The Choice Challenge

The choice challenge involves getting your peers together to introspect on how much choice people have in the organization. We want to provoke some thoughtful discussion that will lead to opening up the amount of self – organization our people can tolerate. How you accomplish this will depend on your scope and context. Options range from informal discussions / workshops to more formal surveys followed up by breakout sessions. The exact format isn’t as important as the quality of the dialogue!

In a nutshell we want to understand;

Does your Organization Use Safety, Transparency, and Feedback to Enable People to Choose how they Work and What they Work On

Some good questions (but by no means an exhaustive list) you can consider to start the dialogue:

Does your Organization Provide enough Transparency, Feedback, and Safety to Empower People to Make Decisions With Safety?

  • Do people in your organization provide enough transparency for your team to make informed decisions around what to work on, how to do the work, and who to work with?
  • Do people your organization make decisions by seeking advice, and resolving conflict in a fair and transparent manner? As a result, do you feel your team is able to make key decisions with a minimum of oversight?
  • Do you, your team, and the rest of your organization use feedback effectively to increase the number and quality of options that feed into the choices your team can make?
  • How safe are you and your team to present options even in the face of potential conflict? How safe are you and your teams to explore options and make small failures that lead to greater learning?

Are People Able to Self – Organize around How The Work Is Done and Who Does the Work?

  • How much freedom do you have to define the majority of processes that govern how work is conducted?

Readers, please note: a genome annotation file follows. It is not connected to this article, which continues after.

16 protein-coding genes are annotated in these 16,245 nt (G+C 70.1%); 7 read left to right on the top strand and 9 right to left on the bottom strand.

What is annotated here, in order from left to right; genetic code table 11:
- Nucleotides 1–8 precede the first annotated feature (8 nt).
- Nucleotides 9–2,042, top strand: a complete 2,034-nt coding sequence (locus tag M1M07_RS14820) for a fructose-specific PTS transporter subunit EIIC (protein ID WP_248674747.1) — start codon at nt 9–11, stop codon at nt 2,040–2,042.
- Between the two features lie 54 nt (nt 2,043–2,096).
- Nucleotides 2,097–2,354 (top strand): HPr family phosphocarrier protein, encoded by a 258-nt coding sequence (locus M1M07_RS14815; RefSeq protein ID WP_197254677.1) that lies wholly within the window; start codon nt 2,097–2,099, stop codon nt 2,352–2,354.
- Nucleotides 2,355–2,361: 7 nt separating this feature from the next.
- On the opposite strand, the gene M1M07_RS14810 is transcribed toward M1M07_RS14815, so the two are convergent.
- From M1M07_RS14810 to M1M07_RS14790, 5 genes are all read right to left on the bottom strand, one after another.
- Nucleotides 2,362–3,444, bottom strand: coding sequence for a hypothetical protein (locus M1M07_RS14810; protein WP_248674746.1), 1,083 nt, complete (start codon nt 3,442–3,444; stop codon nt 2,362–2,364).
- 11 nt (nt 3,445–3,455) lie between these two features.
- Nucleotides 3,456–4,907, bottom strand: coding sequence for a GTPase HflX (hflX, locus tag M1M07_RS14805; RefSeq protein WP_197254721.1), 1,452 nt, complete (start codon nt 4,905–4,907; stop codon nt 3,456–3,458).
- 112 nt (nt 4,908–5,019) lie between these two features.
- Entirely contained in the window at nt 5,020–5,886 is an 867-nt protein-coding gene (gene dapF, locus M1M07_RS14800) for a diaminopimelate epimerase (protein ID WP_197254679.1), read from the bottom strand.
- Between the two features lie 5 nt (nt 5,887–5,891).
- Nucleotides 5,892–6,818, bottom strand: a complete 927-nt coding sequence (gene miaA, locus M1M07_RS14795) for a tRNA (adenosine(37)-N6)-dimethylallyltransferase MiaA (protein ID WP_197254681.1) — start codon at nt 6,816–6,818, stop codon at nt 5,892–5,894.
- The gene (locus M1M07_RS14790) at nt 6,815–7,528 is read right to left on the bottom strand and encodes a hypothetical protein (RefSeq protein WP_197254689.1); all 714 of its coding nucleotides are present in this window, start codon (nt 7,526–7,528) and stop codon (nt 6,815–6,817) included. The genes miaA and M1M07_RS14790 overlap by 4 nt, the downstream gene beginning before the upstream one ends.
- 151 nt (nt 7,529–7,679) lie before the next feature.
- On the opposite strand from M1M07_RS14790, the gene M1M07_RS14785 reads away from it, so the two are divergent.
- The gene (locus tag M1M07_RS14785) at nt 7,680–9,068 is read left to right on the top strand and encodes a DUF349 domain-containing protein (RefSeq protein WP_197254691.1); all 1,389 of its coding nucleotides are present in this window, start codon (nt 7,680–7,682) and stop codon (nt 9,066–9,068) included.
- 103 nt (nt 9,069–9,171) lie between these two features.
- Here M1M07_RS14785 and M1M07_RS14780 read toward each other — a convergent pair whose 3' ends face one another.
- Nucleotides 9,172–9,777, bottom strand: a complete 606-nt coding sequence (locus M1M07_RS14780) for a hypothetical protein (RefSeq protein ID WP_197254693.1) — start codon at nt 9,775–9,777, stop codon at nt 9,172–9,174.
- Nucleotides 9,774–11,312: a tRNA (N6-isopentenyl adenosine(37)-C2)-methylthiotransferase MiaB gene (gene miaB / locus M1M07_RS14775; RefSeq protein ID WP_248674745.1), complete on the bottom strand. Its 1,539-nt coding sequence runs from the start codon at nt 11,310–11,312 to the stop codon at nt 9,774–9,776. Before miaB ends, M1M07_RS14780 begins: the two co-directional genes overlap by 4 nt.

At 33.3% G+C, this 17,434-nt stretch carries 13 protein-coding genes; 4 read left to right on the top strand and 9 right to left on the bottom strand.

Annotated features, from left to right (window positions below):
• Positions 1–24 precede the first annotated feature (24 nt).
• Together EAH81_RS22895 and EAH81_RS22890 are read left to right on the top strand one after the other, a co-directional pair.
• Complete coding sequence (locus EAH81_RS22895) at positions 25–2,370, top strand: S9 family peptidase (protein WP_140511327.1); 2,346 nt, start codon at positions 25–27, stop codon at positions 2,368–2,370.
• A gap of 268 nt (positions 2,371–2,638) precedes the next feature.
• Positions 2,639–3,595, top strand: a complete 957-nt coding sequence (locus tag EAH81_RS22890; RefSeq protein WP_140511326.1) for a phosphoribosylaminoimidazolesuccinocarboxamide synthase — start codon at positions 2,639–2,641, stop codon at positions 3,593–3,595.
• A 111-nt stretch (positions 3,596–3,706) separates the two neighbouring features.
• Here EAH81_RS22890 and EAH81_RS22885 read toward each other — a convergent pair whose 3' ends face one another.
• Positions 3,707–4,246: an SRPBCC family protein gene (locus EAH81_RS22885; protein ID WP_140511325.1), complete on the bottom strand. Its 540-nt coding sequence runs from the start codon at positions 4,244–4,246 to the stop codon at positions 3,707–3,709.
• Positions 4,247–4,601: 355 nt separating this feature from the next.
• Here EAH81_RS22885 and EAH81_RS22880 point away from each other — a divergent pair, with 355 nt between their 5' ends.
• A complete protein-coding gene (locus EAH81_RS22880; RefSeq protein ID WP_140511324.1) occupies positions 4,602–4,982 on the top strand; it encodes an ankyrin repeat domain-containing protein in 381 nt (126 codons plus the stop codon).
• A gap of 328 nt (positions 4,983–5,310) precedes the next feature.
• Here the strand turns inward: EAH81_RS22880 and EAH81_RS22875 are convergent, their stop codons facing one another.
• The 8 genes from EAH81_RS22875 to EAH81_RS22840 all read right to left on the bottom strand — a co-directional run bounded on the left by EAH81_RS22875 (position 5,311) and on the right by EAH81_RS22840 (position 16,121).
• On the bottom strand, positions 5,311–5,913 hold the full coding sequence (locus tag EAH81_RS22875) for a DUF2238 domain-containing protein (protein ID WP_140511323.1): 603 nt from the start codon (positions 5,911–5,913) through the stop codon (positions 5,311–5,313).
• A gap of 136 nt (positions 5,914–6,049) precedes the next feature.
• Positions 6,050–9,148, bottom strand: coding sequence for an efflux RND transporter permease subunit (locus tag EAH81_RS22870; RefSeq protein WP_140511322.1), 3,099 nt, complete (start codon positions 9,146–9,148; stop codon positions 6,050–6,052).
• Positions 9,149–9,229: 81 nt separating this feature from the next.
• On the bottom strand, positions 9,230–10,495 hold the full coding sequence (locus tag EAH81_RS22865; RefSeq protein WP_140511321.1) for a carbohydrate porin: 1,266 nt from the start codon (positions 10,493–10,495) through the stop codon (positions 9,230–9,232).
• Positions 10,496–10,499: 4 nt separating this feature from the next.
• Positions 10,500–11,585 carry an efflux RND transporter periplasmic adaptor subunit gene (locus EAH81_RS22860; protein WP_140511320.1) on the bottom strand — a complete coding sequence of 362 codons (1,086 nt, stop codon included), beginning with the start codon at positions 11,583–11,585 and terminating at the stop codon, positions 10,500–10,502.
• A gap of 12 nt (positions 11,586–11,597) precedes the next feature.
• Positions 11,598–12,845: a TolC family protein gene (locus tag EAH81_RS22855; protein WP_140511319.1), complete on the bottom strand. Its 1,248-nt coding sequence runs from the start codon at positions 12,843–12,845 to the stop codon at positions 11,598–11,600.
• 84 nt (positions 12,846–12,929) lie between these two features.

• Is most work prescriptively defined by someone else or are you enabled to define processes that are fit for the purpose of you and your team?
  • How much freedom do you have to play the role(s) you think would bring the most value to your organization, regardless of official position or job title?
  • How easy is it to acquire new skills necessary to play different roles? Are there organizational or political barriers that interfere with playing different roles when you think there is a need?
  • How often do you and your team rely on centralized support service teams or other teams to get things done, and how much freedom do you have in terms of deciding who provides those services including whether you want to do them yourself or work with an external provider ?

Are People Able to To Shape Organizational Outcomes and How to Achieve those Outcomes?

  • How much input do you and your team have in determining what problem space /outcomes to work on that achieve organizational purpose?
  • How much input do you and your team have in determining the plan and or solution to solving problems / achieving those outcomes?
  • Is change introduced to your organization typically presented as something you and your team must do? Or is it presented as an invitation to participate?

Like this post? See more like this in my (currently draft) book, Organize Forward